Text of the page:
China, Russia to get brief on sinking

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China, Russia to get brief on sinking

South Korea plans to consult with China and Russia before bringing the Cheonan incident to the United Nations Security Council, and will inform the two nations of the result of its investigation into the sinking, a government official here said yesterday.

China and Russia are veto-wielding permanent members of the Security Council. Unanimity from that body, which also includes the United States, Britain and France, is required to issue a binding resolution. South Korea has said referring the incident to the UN Security Council would be among its options if North Korea is found to have sunk the warship.

“It’s necessary to brief China and Russia because unlike the United States, they’re not directly involved in the investigation into the cause and they have different security interests,” a Foreign Ministry official said. “Once we have our findings, we will let these two know.”

Last year, China and Russia joined the other three permanent members in imposing sanctions on North Korea after the nuclear test in May.

It may be harder to secure China’s and Russia’s support this time, given the nature of the Cheonan sinking. The nuclear test was viewed as a threat to international security. But if North Korea did attack the Cheonan, it will be seen as a regional and bilateral matter and China and Russia may be more reluctant to punish the North.

“There has been a great deal of tension off the West Coast, but the South Korean and U.S. forces have had their joint military drills there,” said another Foreign Ministry official. “China and Russia could accuse us of raising tension in the waters. And North Korea has taken great offense to the exercises.”

The North has long denounced the Key Resolve and Foal Eagle exercises held each March, calling them a preparation for war against North Korea. It has issued military threats and severed inter-Korean military communications in protest.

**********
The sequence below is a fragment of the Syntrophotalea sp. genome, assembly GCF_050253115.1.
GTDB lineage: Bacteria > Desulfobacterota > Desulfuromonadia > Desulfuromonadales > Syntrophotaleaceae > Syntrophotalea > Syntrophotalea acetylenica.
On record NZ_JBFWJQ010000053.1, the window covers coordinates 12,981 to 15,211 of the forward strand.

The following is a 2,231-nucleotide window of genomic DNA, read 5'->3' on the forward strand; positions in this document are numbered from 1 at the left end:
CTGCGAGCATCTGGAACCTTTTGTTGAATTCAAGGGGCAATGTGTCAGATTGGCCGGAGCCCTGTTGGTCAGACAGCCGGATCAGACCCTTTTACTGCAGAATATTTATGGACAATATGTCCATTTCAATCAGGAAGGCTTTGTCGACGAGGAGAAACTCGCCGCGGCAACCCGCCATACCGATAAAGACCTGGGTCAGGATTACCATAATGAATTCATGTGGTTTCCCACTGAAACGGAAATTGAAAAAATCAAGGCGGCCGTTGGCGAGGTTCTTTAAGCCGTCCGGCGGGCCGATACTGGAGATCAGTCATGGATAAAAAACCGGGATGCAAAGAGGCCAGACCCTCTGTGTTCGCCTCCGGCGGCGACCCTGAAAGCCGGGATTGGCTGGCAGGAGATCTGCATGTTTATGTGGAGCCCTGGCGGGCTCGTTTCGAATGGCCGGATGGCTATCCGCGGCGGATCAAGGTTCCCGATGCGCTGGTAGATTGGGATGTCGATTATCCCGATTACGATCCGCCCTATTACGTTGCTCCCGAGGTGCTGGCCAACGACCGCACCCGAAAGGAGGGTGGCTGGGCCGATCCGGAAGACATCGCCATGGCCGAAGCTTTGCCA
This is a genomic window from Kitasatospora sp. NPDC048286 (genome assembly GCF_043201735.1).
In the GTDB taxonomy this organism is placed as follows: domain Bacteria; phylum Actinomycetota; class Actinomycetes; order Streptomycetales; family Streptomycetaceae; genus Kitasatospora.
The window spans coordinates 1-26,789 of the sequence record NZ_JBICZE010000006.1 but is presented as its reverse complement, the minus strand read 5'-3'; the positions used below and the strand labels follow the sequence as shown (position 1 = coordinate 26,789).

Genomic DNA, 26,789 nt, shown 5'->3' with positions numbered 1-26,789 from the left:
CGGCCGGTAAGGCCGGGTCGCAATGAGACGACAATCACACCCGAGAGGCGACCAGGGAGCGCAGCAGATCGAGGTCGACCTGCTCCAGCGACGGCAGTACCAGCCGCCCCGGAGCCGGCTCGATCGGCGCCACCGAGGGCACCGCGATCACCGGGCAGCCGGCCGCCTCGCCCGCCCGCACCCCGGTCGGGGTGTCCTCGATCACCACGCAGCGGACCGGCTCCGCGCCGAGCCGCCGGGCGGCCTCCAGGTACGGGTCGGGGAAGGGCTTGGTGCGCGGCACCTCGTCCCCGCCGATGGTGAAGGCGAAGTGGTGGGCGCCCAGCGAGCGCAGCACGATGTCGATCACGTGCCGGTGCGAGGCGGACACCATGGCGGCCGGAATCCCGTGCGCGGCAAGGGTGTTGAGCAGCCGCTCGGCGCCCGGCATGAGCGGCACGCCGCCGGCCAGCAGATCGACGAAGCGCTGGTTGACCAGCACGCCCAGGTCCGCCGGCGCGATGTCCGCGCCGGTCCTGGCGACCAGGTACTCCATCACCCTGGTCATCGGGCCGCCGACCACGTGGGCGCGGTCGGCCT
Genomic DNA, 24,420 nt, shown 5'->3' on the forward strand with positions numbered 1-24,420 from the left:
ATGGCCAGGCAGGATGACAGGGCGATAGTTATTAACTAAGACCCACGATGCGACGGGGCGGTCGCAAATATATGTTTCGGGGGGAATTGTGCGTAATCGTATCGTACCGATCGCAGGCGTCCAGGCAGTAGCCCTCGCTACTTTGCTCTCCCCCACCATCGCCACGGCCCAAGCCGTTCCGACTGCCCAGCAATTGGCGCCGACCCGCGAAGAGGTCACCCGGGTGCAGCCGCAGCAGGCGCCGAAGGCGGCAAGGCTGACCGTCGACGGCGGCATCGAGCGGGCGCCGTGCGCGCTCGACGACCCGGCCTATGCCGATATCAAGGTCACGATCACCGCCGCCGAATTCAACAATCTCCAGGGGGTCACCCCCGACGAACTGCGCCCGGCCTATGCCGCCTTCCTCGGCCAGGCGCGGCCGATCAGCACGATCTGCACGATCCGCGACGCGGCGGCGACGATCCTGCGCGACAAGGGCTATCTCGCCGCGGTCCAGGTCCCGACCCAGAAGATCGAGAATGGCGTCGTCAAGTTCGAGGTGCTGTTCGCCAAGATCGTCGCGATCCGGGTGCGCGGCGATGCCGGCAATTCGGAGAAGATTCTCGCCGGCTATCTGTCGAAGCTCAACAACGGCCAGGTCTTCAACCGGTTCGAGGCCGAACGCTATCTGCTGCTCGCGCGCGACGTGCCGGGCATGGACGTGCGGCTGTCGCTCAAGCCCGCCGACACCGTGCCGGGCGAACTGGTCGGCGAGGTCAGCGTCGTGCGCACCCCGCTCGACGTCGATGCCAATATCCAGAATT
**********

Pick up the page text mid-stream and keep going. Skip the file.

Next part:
South Korea is still trying to find definitive physical evidence that will determine the cause of the explosion and any potential North Korean role. The South has recruited expert help from the United States, Australia, Britain and Sweden, and plans to send photos and three-dimensional images of the damaged corvette to U.S. laboratories for analysis.

Amid reports that the North has bragged about the Cheonan attack, another report from a North Korean news Web site said yesterday that North Koreans overseas have been told to keep silent on the issue. The Web site for Open Radio for North Korea reported that North Korea on April 9 placed a gag order on all its overseas-based officials regarding the Cheonan incident. Citing a high-ranking source, the Web site said North Koreans posted abroad were ordered not to answer any questions related to the sinking. Any reference to the Cheonan, even a denial of North Korean involvement, would be “severely punished,” and could cost the officials their overseas posts, the Web site said.

By Yoo Jee-ho []
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